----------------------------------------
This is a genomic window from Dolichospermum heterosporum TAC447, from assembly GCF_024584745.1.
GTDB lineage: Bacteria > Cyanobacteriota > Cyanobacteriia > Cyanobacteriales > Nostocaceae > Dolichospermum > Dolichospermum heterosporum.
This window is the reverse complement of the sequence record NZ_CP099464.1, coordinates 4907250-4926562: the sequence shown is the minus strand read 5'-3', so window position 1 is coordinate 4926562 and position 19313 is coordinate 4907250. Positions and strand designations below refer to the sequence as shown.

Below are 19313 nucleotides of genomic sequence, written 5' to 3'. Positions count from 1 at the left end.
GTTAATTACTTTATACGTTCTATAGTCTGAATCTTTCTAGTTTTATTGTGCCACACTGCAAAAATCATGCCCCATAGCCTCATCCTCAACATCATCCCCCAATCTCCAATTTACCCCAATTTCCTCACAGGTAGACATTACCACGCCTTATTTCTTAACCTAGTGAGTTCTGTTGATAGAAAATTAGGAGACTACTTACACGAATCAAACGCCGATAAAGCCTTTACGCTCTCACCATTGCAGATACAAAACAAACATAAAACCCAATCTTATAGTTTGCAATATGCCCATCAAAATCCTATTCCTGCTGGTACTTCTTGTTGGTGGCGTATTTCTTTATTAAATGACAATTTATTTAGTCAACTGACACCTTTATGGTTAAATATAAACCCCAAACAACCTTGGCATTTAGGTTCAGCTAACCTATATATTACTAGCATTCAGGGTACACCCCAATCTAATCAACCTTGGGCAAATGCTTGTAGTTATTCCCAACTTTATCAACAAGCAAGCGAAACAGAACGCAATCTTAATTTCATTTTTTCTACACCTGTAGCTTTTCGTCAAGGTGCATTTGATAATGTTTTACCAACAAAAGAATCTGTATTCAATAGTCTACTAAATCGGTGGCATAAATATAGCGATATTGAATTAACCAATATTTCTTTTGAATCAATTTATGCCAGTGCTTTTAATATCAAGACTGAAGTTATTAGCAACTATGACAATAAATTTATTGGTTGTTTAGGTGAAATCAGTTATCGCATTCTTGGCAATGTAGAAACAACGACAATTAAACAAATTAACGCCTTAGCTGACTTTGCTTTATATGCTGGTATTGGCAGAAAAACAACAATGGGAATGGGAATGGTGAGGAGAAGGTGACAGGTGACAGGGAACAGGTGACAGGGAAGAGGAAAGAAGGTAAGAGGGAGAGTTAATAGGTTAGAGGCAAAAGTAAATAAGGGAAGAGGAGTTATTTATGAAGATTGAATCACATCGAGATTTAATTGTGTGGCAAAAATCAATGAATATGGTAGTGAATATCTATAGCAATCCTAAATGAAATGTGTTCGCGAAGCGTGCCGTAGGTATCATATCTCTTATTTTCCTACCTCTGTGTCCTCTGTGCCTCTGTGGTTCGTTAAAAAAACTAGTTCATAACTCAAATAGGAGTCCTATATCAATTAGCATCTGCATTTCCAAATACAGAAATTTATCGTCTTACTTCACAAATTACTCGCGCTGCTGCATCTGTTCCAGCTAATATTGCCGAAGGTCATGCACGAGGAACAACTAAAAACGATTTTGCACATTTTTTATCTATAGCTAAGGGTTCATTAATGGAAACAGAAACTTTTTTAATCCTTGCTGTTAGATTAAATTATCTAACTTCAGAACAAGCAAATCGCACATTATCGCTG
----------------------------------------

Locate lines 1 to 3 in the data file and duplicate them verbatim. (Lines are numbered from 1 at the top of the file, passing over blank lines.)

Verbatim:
This is a genomic window from Dolichospermum heterosporum TAC447, from assembly GCF_024584745.1.
GTDB lineage: Bacteria > Cyanobacteriota > Cyanobacteriia > Cyanobacteriales > Nostocaceae > Dolichospermum > Dolichospermum heterosporum.
This window is the reverse complement of the sequence record NZ_CP099464.1, coordinates 4907250-4926562: the sequence shown is the minus strand read 5'-3', so window position 1 is coordinate 4926562 and position 19313 is coordinate 4907250. Positions and strand designations below refer to the sequence as shown.